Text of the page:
"The U.S. itself also has the largest gap and inequality between rich and poor compared to all the other industrialized nations. For example, the top 1% receives more money than the bottom 40% and the gap is the widest in 70 years. Furthermore, in the last 20 years while the share of income going to the top 1% has increased, it has decreased for the poorest 40%.
""The gap between rich and poor has grown in more than three-quarters of rich countries since the mid-1980s, according to a study of income inequality and poverty by the Organization for Economic and Cooperative Development (OECD) released in October 2008. In addition, the study finds that the economic growth of recent decades has benefited the rich more than the poor."However, amongst those 30 countries, results are mixed. The study finds, for example, that the past five years saw growing poverty and inequality in two-thirds of OECD countries. Canada, Germany, Norway and the United States are the most affected. The remaining third—particularly Greece, Mexico and the United Kingdom—have seen a shrinking gap between rich and poor since 2000.
As summarized by an OECD briefing , the income of the richest 10% of people is, on average across OECD countries, nearly nine times that of the poorest 10%.The average hides large variations. For example the top 3 countries with the highest income gaps are:1.Mexico, where the richest have incomes of more than 25 times those of the poorest 2.Turkey, where the ratio is 17 to 1 3.USA, where the ratio is 16 to 1 Portugal and Poland also have large gaps, making it the top 5, but their gaps are not as large as those first three. (For many years, the US was regarded as having the largest gap between rich and poor of any industrialized nations, but the group of industrialized nations has slightly grown since to include Mexico and Turkey—also the two poorest OECD countries—amongst others.).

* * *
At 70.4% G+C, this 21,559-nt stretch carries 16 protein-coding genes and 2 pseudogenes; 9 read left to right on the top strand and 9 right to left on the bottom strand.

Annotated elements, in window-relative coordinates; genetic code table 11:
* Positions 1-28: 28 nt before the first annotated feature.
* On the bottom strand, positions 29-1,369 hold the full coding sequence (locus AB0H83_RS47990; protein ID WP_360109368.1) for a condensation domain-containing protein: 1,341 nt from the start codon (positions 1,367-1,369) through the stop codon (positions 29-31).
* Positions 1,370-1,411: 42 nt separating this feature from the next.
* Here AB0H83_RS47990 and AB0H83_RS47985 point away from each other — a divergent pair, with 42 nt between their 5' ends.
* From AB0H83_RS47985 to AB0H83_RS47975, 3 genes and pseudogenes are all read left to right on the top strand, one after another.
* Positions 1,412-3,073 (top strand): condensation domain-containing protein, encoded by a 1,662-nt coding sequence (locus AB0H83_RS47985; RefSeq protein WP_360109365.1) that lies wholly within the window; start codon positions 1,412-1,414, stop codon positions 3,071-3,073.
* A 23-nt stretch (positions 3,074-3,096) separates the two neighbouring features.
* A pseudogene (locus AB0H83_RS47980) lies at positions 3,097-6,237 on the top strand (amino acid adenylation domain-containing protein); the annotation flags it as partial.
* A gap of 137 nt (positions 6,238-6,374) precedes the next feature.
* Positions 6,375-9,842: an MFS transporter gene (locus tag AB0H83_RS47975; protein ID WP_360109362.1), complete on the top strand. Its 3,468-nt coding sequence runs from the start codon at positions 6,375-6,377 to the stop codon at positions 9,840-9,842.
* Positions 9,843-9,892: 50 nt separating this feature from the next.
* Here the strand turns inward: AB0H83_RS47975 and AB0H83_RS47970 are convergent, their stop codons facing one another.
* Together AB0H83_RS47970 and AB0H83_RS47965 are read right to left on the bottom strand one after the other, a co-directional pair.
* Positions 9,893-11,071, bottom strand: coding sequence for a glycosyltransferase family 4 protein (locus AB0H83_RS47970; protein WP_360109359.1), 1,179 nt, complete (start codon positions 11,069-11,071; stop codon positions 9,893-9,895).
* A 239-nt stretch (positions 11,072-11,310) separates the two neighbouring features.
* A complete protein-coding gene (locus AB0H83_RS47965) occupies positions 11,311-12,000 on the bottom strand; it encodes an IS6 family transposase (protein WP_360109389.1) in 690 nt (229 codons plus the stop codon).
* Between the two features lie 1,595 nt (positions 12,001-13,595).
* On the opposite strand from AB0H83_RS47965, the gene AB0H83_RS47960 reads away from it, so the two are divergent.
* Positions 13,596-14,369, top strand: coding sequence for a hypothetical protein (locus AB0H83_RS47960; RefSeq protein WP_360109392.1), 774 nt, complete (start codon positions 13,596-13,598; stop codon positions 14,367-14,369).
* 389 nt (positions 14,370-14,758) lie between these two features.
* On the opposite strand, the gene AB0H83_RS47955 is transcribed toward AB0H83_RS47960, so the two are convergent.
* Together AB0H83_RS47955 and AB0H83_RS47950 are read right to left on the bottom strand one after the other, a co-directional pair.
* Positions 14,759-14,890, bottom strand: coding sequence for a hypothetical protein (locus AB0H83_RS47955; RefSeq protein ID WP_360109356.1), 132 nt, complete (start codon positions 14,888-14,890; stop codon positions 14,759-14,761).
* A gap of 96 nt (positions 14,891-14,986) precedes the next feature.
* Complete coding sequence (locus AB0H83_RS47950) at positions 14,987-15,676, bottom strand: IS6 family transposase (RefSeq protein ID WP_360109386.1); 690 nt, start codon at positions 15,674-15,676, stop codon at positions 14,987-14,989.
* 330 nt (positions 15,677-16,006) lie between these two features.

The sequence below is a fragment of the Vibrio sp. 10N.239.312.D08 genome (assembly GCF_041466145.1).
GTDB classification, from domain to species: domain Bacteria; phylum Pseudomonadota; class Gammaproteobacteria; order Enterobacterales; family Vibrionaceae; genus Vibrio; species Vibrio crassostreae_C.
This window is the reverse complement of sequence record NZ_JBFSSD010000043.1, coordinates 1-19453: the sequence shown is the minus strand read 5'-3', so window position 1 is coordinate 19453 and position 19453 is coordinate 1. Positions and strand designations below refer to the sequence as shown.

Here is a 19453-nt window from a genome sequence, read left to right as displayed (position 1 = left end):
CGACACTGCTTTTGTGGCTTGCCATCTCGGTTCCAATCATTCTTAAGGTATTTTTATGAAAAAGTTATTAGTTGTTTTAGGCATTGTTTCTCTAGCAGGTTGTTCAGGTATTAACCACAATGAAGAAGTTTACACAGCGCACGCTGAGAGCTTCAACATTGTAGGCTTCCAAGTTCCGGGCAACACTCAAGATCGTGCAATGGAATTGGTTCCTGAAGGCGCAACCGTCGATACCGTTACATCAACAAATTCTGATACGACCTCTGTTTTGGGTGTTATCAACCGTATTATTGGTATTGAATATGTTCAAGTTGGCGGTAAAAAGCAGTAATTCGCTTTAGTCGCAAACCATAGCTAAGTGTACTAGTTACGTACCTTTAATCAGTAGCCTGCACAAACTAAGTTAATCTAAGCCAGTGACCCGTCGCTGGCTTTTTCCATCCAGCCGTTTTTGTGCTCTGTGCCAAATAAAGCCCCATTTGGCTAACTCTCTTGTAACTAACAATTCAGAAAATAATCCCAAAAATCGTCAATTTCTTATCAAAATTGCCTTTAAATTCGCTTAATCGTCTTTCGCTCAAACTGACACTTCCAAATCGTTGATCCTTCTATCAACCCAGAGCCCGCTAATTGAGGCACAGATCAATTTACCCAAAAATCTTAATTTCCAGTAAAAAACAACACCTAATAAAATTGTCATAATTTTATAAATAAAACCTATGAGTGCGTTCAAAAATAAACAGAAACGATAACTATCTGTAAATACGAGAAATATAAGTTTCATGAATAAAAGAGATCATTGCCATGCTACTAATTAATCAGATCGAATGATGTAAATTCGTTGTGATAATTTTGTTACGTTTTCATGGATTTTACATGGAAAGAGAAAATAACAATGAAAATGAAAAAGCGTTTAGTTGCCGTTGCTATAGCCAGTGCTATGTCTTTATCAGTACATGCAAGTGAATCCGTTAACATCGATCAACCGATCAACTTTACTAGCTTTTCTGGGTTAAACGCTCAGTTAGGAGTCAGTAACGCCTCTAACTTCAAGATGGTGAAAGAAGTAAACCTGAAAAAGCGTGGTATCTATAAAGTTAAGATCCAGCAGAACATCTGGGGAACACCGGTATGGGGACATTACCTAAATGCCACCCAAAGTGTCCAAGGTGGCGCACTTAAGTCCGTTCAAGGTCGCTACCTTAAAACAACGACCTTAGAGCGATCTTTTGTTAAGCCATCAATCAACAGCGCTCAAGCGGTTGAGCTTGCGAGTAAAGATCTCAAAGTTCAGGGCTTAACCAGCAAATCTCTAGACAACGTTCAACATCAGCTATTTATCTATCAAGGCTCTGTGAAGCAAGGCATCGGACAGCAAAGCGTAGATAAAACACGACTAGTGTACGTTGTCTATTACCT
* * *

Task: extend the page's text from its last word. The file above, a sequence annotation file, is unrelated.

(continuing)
""Summarizing from the works of the Institute for Economic Democracy:
•The old European city states, which were centers of wealth, would control their countryside as the source of their resources and production, and hence, the source of their wealth. If the countryside became more efficient and produced better, or threatened to trade with other neighboring cities, this would be seen as a threat to the wealth, power and influence of the city. These peripheries would therefore be raided and their means of production would be destroyed.
•The cities would fight over each other for similar reasons.
•For continual support, those rulers would proclaim various reasons to their people, of maintaining security and so on (not unlike what we hear today about national security). Even some laws were established that basically allow these practices.
•A strong military was therefore necessary (just as it is today) to ensure those trade advantages were unfairly maintained.
•Those European city states evolved into nation states and imperial powers, and the countryside expanded to include today’s “third world”, which was much of the rest of the world. The discovery of the Americas, expansion of trade routes etc brought much wealth to these “centers of empire” which helped fuel the industrial revolution, which required even more resources and wealth to be appropriated, to continue this growth. Mass “luxury” consumption in Europe expanded as well as a result of the increased production from the industrial revolution. But this had a further negative impact on the colonized nations, the “country side”, or the resource-providers. (See the behind consumption and consumerism section on this site, for more about how this impacted much of the world in different ways as mass consumerism also resulted from the industrial revolution.)
•As with the previous wars throughout Europe’s rise, World War I and II were also battles amongst the various European empires who struggled over each other to control more of the world’s resources and who would “decide the rules of unequal trade”. Except for religious conflicts and the petty wars of feudal lords, wars are primarily fought over resources and trade. President Woodrow Wilson recognized that this was the cause of World War I: “Is there any man, is there any woman, let me say any child here that does not know that the seed of war in the modern world is industrial and commercial rivalry?” — J.W. Smith, Economic Democracy: The Political Struggle for the Twenty-First Century, (M.E. Sharpe, 2000, 1st Edition), p.58"http://www.globalissues.org/article/4/poverty-around-the-world#globalissues-org